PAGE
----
Write A Poem A Day, For 30 Days! #NaPoWriMo2022

I'm dressed to channel Christina Rosetti and ready for far too much poetry!

→ Cliquer ici pour lire le billet en français!

You know what I haven’t done in a while? A proper writing challenge! (Am I pretending NaNoWriMo2021 did not happen? Well...well, yes.)

I feel like I could use some extra structure for the month of April (which I know is going to be a busy one!) to help prompt me to keep trying to write just a little bit everyday.

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National Poetry Writing Month (also known as NaPoWriMo) is a creative writing project held annually in April in which participants attempt to write a poem each day for one month. NaPoWriMo coincides with the National Poetry Month in the States and Canada.

I actually have done NaProWiMo at least once, in 2014, though at the time I only got through the first 12 days or so. This year, I’d like to attempt to make it through the whole month!

Here is my personal proposed structure for #NaPoWriMo2022 :

  1. Alternate writing in French and English depending on the day;
  2. No editing of existing poems, I have to attempt to come up with new work every day;
  3. Spend no more than 30 minutes a day on each poem — no cheating!
  4. A weekly theme will help with structure and sparking ideas:
    • Week 0: April 1, 2, 3 I will write whatever style of poem I want, to shake out the cobwebs!
    • Week 1: April 4 to 10 — I want to work on sonnets! It’s a form many of us encountered (and hated) in high school, and I’d like to attempt to do some damage repair between myself and meter. On English days, I might want to experiment with the form a little — instead of focusing on rhymes, perhaps half-rhymes will do? On French days, I think I want to try my hand at the Alexandrine forms.
    • Week 2: April 11 to 17 — Haiku week! After the excruciating crucible that is sonnet writing, I want to get to know the haiku form a little more! My friend O encouraged me to write some haiku for the first time in our letter correspondence a while ago now, and I’ve been meaning to experiment a bit more with the form ever since.
    • Week 3: April 18 to 24 — Epic poetry week! This is also called the narrative poem. I want to try and get some (very, very rough) drafts of narrative poems started! On week 3, I may bend the rules a tiny little bit on rule 2 (“no editing of existing poems”) in order to actually get something accomplished.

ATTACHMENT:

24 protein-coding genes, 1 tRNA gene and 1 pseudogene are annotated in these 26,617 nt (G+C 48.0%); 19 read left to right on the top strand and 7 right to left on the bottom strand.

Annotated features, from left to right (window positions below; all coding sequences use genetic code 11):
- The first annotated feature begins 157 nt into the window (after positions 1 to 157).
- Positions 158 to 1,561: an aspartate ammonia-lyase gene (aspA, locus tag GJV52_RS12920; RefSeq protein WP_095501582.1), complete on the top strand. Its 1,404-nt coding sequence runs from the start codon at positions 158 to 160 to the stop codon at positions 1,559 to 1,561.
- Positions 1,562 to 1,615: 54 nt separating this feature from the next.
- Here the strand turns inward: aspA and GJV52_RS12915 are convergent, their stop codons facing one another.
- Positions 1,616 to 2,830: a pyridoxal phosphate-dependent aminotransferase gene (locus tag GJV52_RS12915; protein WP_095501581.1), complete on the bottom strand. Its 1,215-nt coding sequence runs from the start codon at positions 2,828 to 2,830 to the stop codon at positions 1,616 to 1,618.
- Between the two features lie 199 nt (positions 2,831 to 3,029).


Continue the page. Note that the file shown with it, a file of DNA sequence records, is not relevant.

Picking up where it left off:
• Week 4: April 25 to 30 — Prose poem week! I love prose poems and they’re arguably my favourite form, so I’m saving them for last, in the hopes that that will really encourage me not to give up!

(Of course, poets, like pirates, often have a certain, shall we say, abundant appreciation for the constructed and artificial nature of rules...)

Geoffrey Rush as Captain Barbossa saying "The [Pirate's] Code is more what you'd call 'guidelines' than actual rules."

My goal is to become truly and completely sick of writing poetry for at least a year when this is done, if not longer. But, I will have 30 new poems to slowly work on over those coming months/years. So, victory? I will likely share some of my progress with my readers here at the end of each week or so, we’ll see how it goes!

Are you doing NaPoWriMo this year, or have you ever attempted it? Do you have any advice? I feel like I could use some, haha!

I wish you all a very lovely turning of March into April. Happy writing, and stay safe out there.

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Want to follow along? Patrons of the blog can see my writing for the challenge in real time at https://gersande.com/blog/secret-napowrimo2022/.

Gersande La Flèche

Gersande La Flèche

By day I am a writing coach & freelance English-French translator. By night (or rather by dawn because I'm an early bird) I scribble away at poetry, prose, and essays in one of my many notebooks.
MTL // Tiohtià:ke